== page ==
Blue jean insulation is a more eco-friendly alternative to the traditional fiberglass insulation, which uses formaldehyde and carries airborne particulate pollutants. While this is a popular alternative, the recycling of denim pants into cotton insulation does not yield a high percentage of useable material; one pair of jeans creates enough insulation to cover “an area the size of a switch faceplate.” Given the fairly small yield, creating denim insulation does not seem to be an energy or material efficient process.
The soil used on the roof is locally sourced, but required heavy machinery to gather and transport all the soil necessary to cover the 2.5 acre rooftop.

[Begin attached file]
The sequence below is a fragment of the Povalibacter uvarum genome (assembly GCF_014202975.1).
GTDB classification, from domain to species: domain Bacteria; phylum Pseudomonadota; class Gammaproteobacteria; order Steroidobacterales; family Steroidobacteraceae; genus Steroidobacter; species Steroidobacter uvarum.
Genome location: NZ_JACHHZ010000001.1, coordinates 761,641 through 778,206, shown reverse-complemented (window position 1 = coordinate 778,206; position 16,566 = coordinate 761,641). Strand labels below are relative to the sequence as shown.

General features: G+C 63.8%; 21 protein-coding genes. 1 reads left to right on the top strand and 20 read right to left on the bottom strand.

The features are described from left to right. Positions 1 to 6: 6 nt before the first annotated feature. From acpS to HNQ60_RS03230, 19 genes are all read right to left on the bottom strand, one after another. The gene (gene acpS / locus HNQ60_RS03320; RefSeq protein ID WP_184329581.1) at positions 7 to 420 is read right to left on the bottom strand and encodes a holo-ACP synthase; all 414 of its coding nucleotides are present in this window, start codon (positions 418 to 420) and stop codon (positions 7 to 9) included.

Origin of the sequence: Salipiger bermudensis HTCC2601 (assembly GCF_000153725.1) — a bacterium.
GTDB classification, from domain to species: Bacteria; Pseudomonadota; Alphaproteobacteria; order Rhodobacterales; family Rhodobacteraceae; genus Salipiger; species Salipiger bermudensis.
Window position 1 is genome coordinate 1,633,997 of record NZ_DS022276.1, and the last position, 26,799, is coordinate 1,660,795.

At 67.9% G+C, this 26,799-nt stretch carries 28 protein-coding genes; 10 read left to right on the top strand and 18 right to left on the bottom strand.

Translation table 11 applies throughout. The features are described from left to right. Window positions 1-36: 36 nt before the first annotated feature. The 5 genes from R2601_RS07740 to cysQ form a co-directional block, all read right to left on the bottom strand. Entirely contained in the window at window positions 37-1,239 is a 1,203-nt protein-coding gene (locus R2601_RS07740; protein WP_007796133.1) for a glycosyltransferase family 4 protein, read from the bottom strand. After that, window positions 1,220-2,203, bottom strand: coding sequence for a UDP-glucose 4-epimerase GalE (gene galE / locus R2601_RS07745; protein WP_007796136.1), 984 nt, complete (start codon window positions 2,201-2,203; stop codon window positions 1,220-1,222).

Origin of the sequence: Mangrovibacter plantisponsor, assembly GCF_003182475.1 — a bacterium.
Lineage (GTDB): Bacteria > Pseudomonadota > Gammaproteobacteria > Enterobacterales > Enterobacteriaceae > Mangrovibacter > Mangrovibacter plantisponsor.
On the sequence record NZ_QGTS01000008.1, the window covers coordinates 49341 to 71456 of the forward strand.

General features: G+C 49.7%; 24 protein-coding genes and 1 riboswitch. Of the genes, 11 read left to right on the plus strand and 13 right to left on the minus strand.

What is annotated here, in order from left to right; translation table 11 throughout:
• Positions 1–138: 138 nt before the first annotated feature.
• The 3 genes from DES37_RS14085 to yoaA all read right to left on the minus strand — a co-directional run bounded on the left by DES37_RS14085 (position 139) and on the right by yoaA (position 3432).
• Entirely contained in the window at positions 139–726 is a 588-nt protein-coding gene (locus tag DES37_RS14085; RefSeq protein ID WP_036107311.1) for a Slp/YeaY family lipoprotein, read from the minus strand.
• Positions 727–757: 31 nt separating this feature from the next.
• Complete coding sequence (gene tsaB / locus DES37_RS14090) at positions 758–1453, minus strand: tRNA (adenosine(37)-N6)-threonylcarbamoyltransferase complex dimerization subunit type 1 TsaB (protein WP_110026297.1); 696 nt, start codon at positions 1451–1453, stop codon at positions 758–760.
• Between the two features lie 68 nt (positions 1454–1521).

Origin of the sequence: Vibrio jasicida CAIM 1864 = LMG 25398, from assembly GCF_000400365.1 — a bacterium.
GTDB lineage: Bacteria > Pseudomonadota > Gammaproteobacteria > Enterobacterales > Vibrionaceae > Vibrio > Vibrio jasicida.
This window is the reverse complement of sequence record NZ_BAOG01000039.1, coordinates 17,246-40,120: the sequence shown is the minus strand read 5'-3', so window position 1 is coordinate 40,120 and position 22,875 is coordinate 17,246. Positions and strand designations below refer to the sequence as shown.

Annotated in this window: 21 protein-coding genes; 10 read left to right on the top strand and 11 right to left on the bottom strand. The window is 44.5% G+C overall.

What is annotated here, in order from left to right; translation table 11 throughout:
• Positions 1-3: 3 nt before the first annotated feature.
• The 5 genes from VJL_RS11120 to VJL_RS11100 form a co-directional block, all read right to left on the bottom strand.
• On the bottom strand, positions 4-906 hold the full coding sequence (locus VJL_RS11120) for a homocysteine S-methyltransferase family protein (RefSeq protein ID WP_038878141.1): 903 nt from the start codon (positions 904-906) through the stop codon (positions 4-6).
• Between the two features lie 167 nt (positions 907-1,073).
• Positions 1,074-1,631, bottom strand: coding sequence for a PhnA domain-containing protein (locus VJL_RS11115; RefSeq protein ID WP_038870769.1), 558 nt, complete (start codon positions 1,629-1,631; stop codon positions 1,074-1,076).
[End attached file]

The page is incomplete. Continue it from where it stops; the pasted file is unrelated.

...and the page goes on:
The BioTrays that contained the roof’s plant material was designed by Rana Creek Design, the project’s landscape consultant from Monterey, California. Made of natural tree sap and coconut coir, a waste product sourced from the Philippines, the BioTrays required energy to transport the materials and collect the coconut coir.
Manufacturing, Processing, and Formulation
As with any large-scale commercial project, large and heavy machinery are required for construction. The construction process requires lots of electricity and fossil fuels to power the machinery, in addition to the manpower and time needed to construct such a large expanse and uniquely-sloped roof design.